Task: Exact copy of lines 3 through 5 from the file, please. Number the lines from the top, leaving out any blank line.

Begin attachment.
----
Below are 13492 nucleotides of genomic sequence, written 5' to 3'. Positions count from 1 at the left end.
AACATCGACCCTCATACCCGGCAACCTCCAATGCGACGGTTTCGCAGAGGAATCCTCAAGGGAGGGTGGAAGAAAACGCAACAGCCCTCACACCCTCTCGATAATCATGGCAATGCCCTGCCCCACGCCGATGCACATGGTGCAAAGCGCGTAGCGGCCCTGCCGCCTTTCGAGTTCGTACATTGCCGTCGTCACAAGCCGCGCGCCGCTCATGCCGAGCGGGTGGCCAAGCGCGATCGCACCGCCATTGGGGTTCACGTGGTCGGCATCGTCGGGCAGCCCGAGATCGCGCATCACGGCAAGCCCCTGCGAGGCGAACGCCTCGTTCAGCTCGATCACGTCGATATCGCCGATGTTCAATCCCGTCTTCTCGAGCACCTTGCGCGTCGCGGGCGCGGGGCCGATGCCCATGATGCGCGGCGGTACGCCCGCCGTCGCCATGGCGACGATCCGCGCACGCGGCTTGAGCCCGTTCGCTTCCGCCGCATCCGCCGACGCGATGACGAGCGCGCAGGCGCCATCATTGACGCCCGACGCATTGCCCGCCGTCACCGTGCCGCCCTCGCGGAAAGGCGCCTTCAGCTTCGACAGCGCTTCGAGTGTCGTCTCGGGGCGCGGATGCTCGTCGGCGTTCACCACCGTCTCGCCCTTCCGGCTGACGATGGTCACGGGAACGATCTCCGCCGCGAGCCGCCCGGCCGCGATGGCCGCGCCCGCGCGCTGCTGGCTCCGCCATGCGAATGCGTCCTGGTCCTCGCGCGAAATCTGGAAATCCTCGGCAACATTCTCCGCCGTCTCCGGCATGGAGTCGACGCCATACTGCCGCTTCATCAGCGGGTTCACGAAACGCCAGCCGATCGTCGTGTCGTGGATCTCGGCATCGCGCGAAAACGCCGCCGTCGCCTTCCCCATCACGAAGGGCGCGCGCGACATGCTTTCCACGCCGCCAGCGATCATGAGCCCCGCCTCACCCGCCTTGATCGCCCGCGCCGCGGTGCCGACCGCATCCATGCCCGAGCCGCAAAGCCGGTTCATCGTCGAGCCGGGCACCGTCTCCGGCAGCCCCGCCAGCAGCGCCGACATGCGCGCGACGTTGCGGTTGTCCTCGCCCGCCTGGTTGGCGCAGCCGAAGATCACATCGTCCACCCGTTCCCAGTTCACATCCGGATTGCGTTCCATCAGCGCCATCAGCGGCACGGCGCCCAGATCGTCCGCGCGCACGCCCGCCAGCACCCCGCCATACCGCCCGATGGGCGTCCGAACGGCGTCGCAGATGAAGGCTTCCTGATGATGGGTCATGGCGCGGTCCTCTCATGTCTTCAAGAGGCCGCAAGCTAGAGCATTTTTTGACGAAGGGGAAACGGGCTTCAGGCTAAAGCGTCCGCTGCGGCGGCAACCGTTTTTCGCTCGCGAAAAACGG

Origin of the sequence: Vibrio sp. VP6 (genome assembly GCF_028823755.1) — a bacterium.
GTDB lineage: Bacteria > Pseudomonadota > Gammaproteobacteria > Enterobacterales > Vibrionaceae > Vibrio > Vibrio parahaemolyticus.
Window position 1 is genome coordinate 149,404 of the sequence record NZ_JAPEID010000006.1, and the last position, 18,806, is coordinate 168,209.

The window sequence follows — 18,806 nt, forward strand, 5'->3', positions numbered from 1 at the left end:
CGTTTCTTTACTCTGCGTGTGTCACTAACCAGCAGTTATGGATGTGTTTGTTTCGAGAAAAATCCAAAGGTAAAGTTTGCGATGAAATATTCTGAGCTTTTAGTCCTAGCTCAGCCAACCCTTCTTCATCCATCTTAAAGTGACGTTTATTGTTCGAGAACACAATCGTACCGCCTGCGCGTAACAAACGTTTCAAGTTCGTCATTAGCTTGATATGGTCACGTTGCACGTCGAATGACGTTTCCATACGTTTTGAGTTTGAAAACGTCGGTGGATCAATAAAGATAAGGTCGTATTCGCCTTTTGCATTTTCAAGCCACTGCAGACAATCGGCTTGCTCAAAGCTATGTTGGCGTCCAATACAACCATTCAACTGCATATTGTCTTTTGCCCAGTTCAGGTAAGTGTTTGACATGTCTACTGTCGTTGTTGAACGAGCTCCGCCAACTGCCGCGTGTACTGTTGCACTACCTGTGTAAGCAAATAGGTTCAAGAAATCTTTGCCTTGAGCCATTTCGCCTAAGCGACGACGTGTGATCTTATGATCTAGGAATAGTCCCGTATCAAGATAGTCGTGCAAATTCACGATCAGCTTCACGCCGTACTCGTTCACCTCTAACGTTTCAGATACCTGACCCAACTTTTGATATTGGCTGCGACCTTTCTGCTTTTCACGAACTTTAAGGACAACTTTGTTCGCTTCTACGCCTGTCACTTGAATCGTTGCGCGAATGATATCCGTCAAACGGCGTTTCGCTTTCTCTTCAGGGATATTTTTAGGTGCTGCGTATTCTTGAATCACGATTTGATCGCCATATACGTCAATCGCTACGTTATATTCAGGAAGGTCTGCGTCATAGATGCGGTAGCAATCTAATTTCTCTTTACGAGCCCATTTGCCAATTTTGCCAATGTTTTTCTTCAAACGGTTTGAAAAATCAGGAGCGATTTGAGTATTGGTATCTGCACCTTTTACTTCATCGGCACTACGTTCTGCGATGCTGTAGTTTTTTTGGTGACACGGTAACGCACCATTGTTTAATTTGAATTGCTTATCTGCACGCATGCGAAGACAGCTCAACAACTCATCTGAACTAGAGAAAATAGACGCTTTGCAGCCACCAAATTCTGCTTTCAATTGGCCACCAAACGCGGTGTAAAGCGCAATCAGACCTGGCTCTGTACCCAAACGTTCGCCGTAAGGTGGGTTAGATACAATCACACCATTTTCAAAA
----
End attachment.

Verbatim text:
Origin of the sequence: Vibrio sp. VP6 (genome assembly GCF_028823755.1) — a bacterium.
GTDB lineage: Bacteria > Pseudomonadota > Gammaproteobacteria > Enterobacterales > Vibrionaceae > Vibrio > Vibrio parahaemolyticus.
Window position 1 is genome coordinate 149,404 of the sequence record NZ_JAPEID010000006.1, and the last position, 18,806, is coordinate 168,209.